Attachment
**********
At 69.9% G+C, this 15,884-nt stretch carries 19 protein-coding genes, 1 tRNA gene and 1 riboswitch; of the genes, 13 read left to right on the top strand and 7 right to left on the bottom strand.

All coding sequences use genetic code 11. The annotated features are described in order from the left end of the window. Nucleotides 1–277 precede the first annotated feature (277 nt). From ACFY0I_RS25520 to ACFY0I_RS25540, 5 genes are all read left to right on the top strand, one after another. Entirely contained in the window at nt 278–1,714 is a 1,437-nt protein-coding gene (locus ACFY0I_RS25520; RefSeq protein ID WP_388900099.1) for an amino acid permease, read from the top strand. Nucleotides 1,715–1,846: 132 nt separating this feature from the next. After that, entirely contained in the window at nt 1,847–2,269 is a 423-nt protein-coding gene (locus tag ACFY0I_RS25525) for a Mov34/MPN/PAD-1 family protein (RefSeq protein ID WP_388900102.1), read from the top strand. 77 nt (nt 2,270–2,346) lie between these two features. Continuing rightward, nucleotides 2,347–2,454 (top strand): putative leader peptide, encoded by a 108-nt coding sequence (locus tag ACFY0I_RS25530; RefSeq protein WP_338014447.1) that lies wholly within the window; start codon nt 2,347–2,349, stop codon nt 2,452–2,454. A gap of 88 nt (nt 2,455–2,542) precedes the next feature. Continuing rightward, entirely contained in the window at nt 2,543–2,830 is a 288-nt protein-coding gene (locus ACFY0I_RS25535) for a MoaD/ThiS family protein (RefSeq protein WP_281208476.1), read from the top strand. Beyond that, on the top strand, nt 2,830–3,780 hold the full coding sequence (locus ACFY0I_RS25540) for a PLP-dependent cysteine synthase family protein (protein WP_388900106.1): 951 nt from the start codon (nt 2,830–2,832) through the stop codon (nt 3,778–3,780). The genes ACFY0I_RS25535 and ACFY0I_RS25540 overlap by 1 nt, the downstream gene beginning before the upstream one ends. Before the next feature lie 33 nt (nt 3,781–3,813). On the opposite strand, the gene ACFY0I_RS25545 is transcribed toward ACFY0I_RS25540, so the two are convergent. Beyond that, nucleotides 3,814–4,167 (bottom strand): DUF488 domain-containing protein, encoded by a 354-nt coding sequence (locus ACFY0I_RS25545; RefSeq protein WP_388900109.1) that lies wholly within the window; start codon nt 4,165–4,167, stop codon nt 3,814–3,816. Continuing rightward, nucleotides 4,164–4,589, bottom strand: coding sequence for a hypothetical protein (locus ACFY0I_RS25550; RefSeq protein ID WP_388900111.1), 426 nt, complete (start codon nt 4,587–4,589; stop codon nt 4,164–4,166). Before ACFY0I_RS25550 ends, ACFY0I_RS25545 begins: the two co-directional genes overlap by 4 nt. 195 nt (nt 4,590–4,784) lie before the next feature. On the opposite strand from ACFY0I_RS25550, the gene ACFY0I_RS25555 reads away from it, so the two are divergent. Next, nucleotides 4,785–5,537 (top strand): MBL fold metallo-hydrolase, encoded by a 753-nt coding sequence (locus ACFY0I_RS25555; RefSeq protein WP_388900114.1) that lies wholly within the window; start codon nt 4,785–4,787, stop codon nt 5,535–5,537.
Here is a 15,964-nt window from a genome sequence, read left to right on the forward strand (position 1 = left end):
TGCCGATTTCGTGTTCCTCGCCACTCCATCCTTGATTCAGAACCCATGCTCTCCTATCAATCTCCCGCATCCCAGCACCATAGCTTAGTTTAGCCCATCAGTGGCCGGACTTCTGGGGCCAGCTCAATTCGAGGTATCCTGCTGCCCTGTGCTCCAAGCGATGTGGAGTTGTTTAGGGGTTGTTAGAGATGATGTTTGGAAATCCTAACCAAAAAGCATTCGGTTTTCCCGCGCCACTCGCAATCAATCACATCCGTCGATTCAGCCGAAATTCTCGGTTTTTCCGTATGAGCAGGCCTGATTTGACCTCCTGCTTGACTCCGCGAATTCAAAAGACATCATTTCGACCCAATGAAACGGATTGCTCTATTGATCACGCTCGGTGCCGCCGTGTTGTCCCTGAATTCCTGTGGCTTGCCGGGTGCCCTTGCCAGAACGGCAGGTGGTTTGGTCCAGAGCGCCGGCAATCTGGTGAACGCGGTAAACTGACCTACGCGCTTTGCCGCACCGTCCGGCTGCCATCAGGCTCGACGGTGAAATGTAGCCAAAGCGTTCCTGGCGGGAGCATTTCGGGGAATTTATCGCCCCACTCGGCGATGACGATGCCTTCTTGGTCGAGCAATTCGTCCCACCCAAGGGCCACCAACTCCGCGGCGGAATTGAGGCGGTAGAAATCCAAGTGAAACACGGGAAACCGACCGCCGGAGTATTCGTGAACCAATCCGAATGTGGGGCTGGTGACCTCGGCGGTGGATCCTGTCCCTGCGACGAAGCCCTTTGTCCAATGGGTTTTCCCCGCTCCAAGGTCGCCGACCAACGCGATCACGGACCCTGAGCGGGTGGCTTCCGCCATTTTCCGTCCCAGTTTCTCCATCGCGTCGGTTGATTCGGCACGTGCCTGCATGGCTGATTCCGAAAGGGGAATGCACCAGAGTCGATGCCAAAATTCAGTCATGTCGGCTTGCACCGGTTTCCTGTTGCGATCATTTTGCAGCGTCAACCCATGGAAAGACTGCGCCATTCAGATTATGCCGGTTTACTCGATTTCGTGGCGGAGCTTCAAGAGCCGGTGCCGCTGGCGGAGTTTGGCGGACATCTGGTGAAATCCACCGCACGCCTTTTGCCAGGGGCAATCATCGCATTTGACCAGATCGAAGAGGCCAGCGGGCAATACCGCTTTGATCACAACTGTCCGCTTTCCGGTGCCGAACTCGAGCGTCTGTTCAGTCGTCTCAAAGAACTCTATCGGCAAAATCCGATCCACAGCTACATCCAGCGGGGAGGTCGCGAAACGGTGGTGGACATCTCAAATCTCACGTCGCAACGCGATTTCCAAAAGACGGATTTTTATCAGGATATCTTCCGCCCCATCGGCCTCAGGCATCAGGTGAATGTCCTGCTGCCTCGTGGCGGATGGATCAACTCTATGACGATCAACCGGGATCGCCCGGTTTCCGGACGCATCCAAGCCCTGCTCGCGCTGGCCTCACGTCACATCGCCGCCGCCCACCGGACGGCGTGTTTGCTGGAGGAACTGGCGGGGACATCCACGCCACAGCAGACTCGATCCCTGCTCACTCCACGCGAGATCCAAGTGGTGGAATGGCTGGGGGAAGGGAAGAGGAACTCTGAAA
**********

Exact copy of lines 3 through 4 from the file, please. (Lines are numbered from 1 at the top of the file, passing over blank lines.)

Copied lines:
Here is a 15,964-nt window from a genome sequence, read left to right on the forward strand (position 1 = left end):
TGCCGATTTCGTGTTCCTCGCCACTCCATCCTTGATTCAGAACCCATGCTCTCCTATCAATCTCCCGCATCCCAGCACCATAGCTTAGTTTAGCCCATCAGTGGCCGGACTTCTGGGGCCAGCTCAATTCGAGGTATCCTGCTGCCCTGTGCTCCAAGCGATGTGGAGTTGTTTAGGGGTTGTTAGAGATGATGTTTGGAAATCCTAACCAAAAAGCATTCGGTTTTCCCGCGCCACTCGCAATCAATCACATCCGTCGATTCAGCCGAAATTCTCGGTTTTTCCGTATGAGCAGGCCTGATTTGACCTCCTGCTTGACTCCGCGAATTCAAAAGACATCATTTCGACCCAATGAAACGGATTGCTCTATTGATCACGCTCGGTGCCGCCGTGTTGTCCCTGAATTCCTGTGGCTTGCCGGGTGCCCTTGCCAGAACGGCAGGTGGTTTGGTCCAGAGCGCCGGCAATCTGGTGAACGCGGTAAACTGACCTACGCGCTTTGCCGCACCGTCCGGCTGCCATCAGGCTCGACGGTGAAATGTAGCCAAAGCGTTCCTGGCGGGAGCATTTCGGGGAATTTATCGCCCCACTCGGCGATGACGATGCCTTCTTGGTCGAGCAATTCGTCCCACCCAAGGGCCACCAACTCCGCGGCGGAATTGAGGCGGTAGAAATCCAAGTGAAACACGGGAAACCGACCGCCGGAGTATTCGTGAACCAATCCGAATGTGGGGCTGGTGACCTCGGCGGTGGATCCTGTCCCTGCGACGAAGCCCTTTGTCCAATGGGTTTTCCCCGCTCCAAGGTCGCCGACCAACGCGATCACGGACCCTGAGCGGGTGGCTTCCGCCATTTTCCGTCCCAGTTTCTCCATCGCGTCGGTTGATTCGGCACGTGCCTGCATGGCTGATTCCGAAAGGGGAATGCACCAGAGTCGATGCCAAAATTCAGTCATGTCGGCTTGCACCGGTTTCCTGTTGCGATCATTTTGCAGCGTCAACCCATGGAAAGACTGCGCCATTCAGATTATGCCGGTTTACTCGATTTCGTGGCGGAGCTTCAAGAGCCGGTGCCGCTGGCGGAGTTTGGCGGACATCTGGTGAAATCCACCGCACGCCTTTTGCCAGGGGCAATCATCGCATTTGACCAGATCGAAGAGGCCAGCGGGCAATACCGCTTTGATCACAACTGTCCGCTTTCCGGTGCCGAACTCGAGCGTCTGTTCAGTCGTCTCAAAGAACTCTATCGGCAAAATCCGATCCACAGCTACATCCAGCGGGGAGGTCGCGAAACGGTGGTGGACATCTCAAATCTCACGTCGCAACGCGATTTCCAAAAGACGGATTTTTATCAGGATATCTTCCGCCCCATCGGCCTCAGGCATCAGGTGAATGTCCTGCTGCCTCGTGGCGGATGGATCAACTCTATGACGATCAACCGGGATCGCCCGGTTTCCGGACGCATCCAAGCCCTGCTCGCGCTGGCCTCACGTCACATCGCCGCCGCCCACCGGACGGCGTGTTTGCTGGAGGAACTGGCGGGGACATCCACGCCACAGCAGACTCGATCCCTGCTCACTCCACGCGAGATCCAAGTGGTGGAATGGCTGGGGGAAGGGAAGAGGAACTCTGAAA